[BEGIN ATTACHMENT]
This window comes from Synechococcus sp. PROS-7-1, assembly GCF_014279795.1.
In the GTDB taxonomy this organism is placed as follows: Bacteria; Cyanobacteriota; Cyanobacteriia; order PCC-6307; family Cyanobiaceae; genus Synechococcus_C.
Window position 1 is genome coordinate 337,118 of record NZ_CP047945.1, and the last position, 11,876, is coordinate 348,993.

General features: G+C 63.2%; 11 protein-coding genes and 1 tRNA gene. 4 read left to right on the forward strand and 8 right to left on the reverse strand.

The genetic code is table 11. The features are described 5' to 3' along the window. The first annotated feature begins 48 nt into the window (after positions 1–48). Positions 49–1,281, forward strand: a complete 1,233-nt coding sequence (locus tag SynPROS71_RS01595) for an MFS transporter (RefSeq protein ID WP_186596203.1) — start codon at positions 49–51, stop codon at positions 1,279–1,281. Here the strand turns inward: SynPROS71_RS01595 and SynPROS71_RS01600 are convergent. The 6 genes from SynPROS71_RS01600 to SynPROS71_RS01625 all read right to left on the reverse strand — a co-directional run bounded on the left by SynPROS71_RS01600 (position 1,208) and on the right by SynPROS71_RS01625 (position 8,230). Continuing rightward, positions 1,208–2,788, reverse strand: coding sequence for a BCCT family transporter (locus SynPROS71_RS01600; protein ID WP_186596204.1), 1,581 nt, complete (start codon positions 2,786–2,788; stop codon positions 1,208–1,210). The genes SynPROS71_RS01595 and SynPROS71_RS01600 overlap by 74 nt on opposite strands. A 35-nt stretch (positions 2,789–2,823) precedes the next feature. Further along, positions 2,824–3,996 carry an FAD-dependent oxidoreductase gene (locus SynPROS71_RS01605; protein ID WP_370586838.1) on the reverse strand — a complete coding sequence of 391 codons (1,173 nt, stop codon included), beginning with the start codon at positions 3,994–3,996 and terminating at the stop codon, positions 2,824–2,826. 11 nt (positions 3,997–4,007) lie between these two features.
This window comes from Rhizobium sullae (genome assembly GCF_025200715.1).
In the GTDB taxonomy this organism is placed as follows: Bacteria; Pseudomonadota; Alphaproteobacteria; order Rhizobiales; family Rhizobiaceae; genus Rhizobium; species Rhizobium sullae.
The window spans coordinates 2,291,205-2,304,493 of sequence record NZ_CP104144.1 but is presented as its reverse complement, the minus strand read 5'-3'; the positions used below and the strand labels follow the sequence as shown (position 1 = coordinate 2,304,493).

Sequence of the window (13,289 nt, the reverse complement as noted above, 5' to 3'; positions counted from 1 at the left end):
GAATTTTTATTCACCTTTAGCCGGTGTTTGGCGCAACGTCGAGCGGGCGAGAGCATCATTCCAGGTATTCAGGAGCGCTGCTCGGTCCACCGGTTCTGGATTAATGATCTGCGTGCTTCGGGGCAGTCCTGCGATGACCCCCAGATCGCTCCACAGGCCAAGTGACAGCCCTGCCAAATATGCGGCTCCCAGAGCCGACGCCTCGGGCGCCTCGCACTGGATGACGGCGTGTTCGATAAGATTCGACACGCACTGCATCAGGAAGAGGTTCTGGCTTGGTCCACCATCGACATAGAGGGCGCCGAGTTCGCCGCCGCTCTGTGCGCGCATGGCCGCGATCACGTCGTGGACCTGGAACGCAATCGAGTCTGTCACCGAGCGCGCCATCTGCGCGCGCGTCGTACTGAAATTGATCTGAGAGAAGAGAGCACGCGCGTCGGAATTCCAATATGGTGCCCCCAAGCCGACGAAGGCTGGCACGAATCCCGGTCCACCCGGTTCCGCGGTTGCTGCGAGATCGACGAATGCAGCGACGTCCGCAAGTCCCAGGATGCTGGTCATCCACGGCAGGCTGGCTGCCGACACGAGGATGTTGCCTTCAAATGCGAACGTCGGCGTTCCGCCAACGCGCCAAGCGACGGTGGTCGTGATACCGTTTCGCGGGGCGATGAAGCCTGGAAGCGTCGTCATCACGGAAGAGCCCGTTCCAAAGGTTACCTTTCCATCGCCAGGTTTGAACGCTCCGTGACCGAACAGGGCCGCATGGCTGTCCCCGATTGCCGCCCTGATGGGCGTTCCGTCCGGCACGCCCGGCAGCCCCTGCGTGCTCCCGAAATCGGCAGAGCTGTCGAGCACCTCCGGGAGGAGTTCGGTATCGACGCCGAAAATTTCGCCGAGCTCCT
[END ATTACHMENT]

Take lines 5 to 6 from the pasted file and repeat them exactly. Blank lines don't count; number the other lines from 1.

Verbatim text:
The genetic code is table 11. The features are described 5' to 3' along the window. The first annotated feature begins 48 nt into the window (after positions 1–48). Positions 49–1,281, forward strand: a complete 1,233-nt coding sequence (locus tag SynPROS71_RS01595) for an MFS transporter (RefSeq protein ID WP_186596203.1) — start codon at positions 49–51, stop codon at positions 1,279–1,281. Here the strand turns inward: SynPROS71_RS01595 and SynPROS71_RS01600 are convergent. The 6 genes from SynPROS71_RS01600 to SynPROS71_RS01625 all read right to left on the reverse strand — a co-directional run bounded on the left by SynPROS71_RS01600 (position 1,208) and on the right by SynPROS71_RS01625 (position 8,230). Continuing rightward, positions 1,208–2,788, reverse strand: coding sequence for a BCCT family transporter (locus SynPROS71_RS01600; protein ID WP_186596204.1), 1,581 nt, complete (start codon positions 2,786–2,788; stop codon positions 1,208–1,210). The genes SynPROS71_RS01595 and SynPROS71_RS01600 overlap by 74 nt on opposite strands. A 35-nt stretch (positions 2,789–2,823) precedes the next feature. Further along, positions 2,824–3,996 carry an FAD-dependent oxidoreductase gene (locus SynPROS71_RS01605; protein ID WP_370586838.1) on the reverse strand — a complete coding sequence of 391 codons (1,173 nt, stop codon included), beginning with the start codon at positions 3,994–3,996 and terminating at the stop codon, positions 2,824–2,826. 11 nt (positions 3,997–4,007) lie between these two features.
This window comes from Rhizobium sullae (genome assembly GCF_025200715.1).